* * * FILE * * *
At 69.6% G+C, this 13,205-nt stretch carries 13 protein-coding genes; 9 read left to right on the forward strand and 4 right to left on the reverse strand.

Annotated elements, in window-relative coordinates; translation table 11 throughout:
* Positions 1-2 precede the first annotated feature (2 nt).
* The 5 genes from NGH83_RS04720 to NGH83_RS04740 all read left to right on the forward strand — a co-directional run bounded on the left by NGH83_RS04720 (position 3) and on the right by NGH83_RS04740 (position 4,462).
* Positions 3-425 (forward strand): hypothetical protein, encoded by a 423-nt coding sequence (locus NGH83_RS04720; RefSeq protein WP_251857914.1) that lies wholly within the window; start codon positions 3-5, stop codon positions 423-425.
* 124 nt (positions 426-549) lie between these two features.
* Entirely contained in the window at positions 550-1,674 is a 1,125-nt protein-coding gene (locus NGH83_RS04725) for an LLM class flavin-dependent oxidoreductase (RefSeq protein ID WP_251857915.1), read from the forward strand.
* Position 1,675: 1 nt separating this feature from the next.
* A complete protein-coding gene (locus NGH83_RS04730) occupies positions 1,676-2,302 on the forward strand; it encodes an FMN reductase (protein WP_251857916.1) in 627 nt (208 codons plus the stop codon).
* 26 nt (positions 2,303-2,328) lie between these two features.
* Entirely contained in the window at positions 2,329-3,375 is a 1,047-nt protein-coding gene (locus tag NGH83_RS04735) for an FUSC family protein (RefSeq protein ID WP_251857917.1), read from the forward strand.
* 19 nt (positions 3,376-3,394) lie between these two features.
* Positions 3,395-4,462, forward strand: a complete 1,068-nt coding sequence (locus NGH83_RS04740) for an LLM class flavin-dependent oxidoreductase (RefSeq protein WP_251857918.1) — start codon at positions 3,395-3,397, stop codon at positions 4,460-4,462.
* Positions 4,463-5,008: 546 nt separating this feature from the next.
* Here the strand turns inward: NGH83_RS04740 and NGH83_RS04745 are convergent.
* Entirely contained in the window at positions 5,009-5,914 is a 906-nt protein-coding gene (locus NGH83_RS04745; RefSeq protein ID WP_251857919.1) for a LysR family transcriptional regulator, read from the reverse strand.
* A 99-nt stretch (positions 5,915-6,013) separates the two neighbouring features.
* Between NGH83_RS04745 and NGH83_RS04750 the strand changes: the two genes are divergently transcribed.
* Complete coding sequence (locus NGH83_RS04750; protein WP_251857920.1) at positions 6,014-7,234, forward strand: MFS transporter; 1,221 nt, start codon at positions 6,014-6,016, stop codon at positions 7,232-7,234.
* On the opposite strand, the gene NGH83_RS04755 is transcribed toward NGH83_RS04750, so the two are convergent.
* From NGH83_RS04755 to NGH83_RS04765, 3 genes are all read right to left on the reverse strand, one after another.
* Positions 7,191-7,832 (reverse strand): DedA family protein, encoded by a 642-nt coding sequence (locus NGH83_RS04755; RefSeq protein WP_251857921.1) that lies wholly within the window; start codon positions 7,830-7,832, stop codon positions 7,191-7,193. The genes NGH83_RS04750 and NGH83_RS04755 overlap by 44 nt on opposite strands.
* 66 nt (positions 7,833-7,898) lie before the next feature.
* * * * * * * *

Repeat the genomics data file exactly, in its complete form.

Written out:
At 69.6% G+C, this 13,205-nt stretch carries 13 protein-coding genes; 9 read left to right on the forward strand and 4 right to left on the reverse strand.

Annotated elements, in window-relative coordinates; translation table 11 throughout:
* Positions 1-2 precede the first annotated feature (2 nt).
* The 5 genes from NGH83_RS04720 to NGH83_RS04740 all read left to right on the forward strand — a co-directional run bounded on the left by NGH83_RS04720 (position 3) and on the right by NGH83_RS04740 (position 4,462).
* Positions 3-425 (forward strand): hypothetical protein, encoded by a 423-nt coding sequence (locus NGH83_RS04720; RefSeq protein WP_251857914.1) that lies wholly within the window; start codon positions 3-5, stop codon positions 423-425.
* 124 nt (positions 426-549) lie between these two features.
* Entirely contained in the window at positions 550-1,674 is a 1,125-nt protein-coding gene (locus NGH83_RS04725) for an LLM class flavin-dependent oxidoreductase (RefSeq protein ID WP_251857915.1), read from the forward strand.
* Position 1,675: 1 nt separating this feature from the next.
* A complete protein-coding gene (locus NGH83_RS04730) occupies positions 1,676-2,302 on the forward strand; it encodes an FMN reductase (protein WP_251857916.1) in 627 nt (208 codons plus the stop codon).
* 26 nt (positions 2,303-2,328) lie between these two features.
* Entirely contained in the window at positions 2,329-3,375 is a 1,047-nt protein-coding gene (locus tag NGH83_RS04735) for an FUSC family protein (RefSeq protein ID WP_251857917.1), read from the forward strand.
* 19 nt (positions 3,376-3,394) lie between these two features.
* Positions 3,395-4,462, forward strand: a complete 1,068-nt coding sequence (locus NGH83_RS04740) for an LLM class flavin-dependent oxidoreductase (RefSeq protein WP_251857918.1) — start codon at positions 3,395-3,397, stop codon at positions 4,460-4,462.
* Positions 4,463-5,008: 546 nt separating this feature from the next.
* Here the strand turns inward: NGH83_RS04740 and NGH83_RS04745 are convergent.
* Entirely contained in the window at positions 5,009-5,914 is a 906-nt protein-coding gene (locus NGH83_RS04745; RefSeq protein ID WP_251857919.1) for a LysR family transcriptional regulator, read from the reverse strand.
* A 99-nt stretch (positions 5,915-6,013) separates the two neighbouring features.
* Between NGH83_RS04745 and NGH83_RS04750 the strand changes: the two genes are divergently transcribed.
* Complete coding sequence (locus NGH83_RS04750; protein WP_251857920.1) at positions 6,014-7,234, forward strand: MFS transporter; 1,221 nt, start codon at positions 6,014-6,016, stop codon at positions 7,232-7,234.
* On the opposite strand, the gene NGH83_RS04755 is transcribed toward NGH83_RS04750, so the two are convergent.
* From NGH83_RS04755 to NGH83_RS04765, 3 genes are all read right to left on the reverse strand, one after another.
* Positions 7,191-7,832 (reverse strand): DedA family protein, encoded by a 642-nt coding sequence (locus NGH83_RS04755; RefSeq protein WP_251857921.1) that lies wholly within the window; start codon positions 7,830-7,832, stop codon positions 7,191-7,193. The genes NGH83_RS04750 and NGH83_RS04755 overlap by 44 nt on opposite strands.
* 66 nt (positions 7,833-7,898) lie before the next feature.